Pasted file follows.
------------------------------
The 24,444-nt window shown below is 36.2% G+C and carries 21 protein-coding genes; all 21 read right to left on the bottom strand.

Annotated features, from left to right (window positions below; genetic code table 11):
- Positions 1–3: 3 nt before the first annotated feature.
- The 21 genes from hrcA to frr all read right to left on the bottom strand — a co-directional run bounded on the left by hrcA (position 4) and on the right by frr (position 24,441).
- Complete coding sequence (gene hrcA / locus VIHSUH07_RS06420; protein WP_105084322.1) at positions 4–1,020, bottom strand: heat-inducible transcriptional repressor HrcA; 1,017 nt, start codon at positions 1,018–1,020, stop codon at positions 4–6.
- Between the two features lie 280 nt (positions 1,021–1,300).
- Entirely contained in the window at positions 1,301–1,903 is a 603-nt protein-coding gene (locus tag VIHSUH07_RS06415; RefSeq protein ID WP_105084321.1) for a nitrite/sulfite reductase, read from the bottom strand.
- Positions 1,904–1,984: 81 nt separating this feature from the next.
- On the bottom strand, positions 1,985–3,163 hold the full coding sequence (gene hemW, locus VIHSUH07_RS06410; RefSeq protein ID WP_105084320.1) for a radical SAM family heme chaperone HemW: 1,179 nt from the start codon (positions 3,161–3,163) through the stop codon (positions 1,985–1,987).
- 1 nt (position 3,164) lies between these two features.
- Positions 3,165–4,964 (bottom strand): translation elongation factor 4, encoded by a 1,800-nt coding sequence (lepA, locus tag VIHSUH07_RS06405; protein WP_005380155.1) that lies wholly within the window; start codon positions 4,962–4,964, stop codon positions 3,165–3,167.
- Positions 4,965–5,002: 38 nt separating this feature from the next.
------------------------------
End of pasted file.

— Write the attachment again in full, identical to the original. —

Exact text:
The 24,444-nt window shown below is 36.2% G+C and carries 21 protein-coding genes; all 21 read right to left on the bottom strand.

Annotated features, from left to right (window positions below; genetic code table 11):
- Positions 1–3: 3 nt before the first annotated feature.
- The 21 genes from hrcA to frr all read right to left on the bottom strand — a co-directional run bounded on the left by hrcA (position 4) and on the right by frr (position 24,441).
- Complete coding sequence (gene hrcA / locus VIHSUH07_RS06420; protein WP_105084322.1) at positions 4–1,020, bottom strand: heat-inducible transcriptional repressor HrcA; 1,017 nt, start codon at positions 1,018–1,020, stop codon at positions 4–6.
- Between the two features lie 280 nt (positions 1,021–1,300).
- Entirely contained in the window at positions 1,301–1,903 is a 603-nt protein-coding gene (locus tag VIHSUH07_RS06415; RefSeq protein ID WP_105084321.1) for a nitrite/sulfite reductase, read from the bottom strand.
- Positions 1,904–1,984: 81 nt separating this feature from the next.
- On the bottom strand, positions 1,985–3,163 hold the full coding sequence (gene hemW, locus VIHSUH07_RS06410; RefSeq protein ID WP_105084320.1) for a radical SAM family heme chaperone HemW: 1,179 nt from the start codon (positions 3,161–3,163) through the stop codon (positions 1,985–1,987).
- 1 nt (position 3,164) lies between these two features.
- Positions 3,165–4,964 (bottom strand): translation elongation factor 4, encoded by a 1,800-nt coding sequence (lepA, locus tag VIHSUH07_RS06405; protein WP_005380155.1) that lies wholly within the window; start codon positions 4,962–4,964, stop codon positions 3,165–3,167.
- Positions 4,965–5,002: 38 nt separating this feature from the next.